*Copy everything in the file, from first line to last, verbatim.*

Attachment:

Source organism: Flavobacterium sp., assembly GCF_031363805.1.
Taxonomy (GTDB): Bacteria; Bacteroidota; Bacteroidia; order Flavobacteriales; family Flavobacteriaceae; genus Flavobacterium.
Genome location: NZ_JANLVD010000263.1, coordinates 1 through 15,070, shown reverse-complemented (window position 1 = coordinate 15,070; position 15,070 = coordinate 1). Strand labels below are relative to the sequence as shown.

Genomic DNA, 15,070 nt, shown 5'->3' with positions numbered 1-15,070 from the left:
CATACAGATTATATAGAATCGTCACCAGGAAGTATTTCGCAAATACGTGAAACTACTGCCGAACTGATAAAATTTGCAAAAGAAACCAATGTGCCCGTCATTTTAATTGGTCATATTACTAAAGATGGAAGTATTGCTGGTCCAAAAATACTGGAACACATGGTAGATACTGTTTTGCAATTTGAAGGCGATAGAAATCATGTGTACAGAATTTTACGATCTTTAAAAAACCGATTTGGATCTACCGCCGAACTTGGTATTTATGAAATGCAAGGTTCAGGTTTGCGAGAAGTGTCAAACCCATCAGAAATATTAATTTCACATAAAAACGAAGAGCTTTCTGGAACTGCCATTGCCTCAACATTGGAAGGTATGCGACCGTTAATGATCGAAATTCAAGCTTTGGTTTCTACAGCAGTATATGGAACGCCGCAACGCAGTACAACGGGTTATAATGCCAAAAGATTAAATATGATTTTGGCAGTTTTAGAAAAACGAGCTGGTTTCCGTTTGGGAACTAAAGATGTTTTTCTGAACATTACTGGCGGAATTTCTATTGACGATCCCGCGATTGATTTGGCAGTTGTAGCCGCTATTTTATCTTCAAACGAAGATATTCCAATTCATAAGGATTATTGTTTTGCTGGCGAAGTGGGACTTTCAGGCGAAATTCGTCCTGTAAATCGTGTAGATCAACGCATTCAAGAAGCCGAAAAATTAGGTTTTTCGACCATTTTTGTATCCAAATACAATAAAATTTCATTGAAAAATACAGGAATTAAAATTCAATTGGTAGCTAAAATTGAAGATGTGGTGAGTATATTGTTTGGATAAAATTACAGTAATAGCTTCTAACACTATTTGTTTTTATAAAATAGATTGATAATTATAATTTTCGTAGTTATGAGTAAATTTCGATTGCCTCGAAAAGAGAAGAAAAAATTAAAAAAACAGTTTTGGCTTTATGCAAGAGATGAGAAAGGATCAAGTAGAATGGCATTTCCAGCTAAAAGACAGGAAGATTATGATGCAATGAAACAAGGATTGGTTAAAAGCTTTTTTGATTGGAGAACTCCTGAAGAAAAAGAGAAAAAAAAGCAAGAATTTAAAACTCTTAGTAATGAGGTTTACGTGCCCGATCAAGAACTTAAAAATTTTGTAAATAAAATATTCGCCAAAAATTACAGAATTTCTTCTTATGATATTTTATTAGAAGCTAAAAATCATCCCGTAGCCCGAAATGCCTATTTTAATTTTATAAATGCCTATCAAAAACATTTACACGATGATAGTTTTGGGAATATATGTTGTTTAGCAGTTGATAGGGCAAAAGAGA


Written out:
Source organism: Flavobacterium sp., assembly GCF_031363805.1.
Taxonomy (GTDB): Bacteria; Bacteroidota; Bacteroidia; order Flavobacteriales; family Flavobacteriaceae; genus Flavobacterium.
Genome location: NZ_JANLVD010000263.1, coordinates 1 through 15,070, shown reverse-complemented (window position 1 = coordinate 15,070; position 15,070 = coordinate 1). Strand labels below are relative to the sequence as shown.

Genomic DNA, 15,070 nt, shown 5'->3' with positions numbered 1-15,070 from the left:
CATACAGATTATATAGAATCGTCACCAGGAAGTATTTCGCAAATACGTGAAACTACTGCCGAACTGATAAAATTTGCAAAAGAAACCAATGTGCCCGTCATTTTAATTGGTCATATTACTAAAGATGGAAGTATTGCTGGTCCAAAAATACTGGAACACATGGTAGATACTGTTTTGCAATTTGAAGGCGATAGAAATCATGTGTACAGAATTTTACGATCTTTAAAAAACCGATTTGGATCTACCGCCGAACTTGGTATTTATGAAATGCAAGGTTCAGGTTTGCGAGAAGTGTCAAACCCATCAGAAATATTAATTTCACATAAAAACGAAGAGCTTTCTGGAACTGCCATTGCCTCAACATTGGAAGGTATGCGACCGTTAATGATCGAAATTCAAGCTTTGGTTTCTACAGCAGTATATGGAACGCCGCAACGCAGTACAACGGGTTATAATGCCAAAAGATTAAATATGATTTTGGCAGTTTTAGAAAAACGAGCTGGTTTCCGTTTGGGAACTAAAGATGTTTTTCTGAACATTACTGGCGGAATTTCTATTGACGATCCCGCGATTGATTTGGCAGTTGTAGCCGCTATTTTATCTTCAAACGAAGATATTCCAATTCATAAGGATTATTGTTTTGCTGGCGAAGTGGGACTTTCAGGCGAAATTCGTCCTGTAAATCGTGTAGATCAACGCATTCAAGAAGCCGAAAAATTAGGTTTTTCGACCATTTTTGTATCCAAATACAATAAAATTTCATTGAAAAATACAGGAATTAAAATTCAATTGGTAGCTAAAATTGAAGATGTGGTGAGTATATTGTTTGGATAAAATTACAGTAATAGCTTCTAACACTATTTGTTTTTATAAAATAGATTGATAATTATAATTTTCGTAGTTATGAGTAAATTTCGATTGCCTCGAAAAGAGAAGAAAAAATTAAAAAAACAGTTTTGGCTTTATGCAAGAGATGAGAAAGGATCAAGTAGAATGGCATTTCCAGCTAAAAGACAGGAAGATTATGATGCAATGAAACAAGGATTGGTTAAAAGCTTTTTTGATTGGAGAACTCCTGAAGAAAAAGAGAAAAAAAAGCAAGAATTTAAAACTCTTAGTAATGAGGTTTACGTGCCCGATCAAGAACTTAAAAATTTTGTAAATAAAATATTCGCCAAAAATTACAGAATTTCTTCTTATGATATTTTATTAGAAGCTAAAAATCATCCCGTAGCCCGAAATGCCTATTTTAATTTTATAAATGCCTATCAAAAACATTTACACGATGATAGTTTTGGGAATATATGTTGTTTAGCAGTTGATAGGGCAAAAGAGA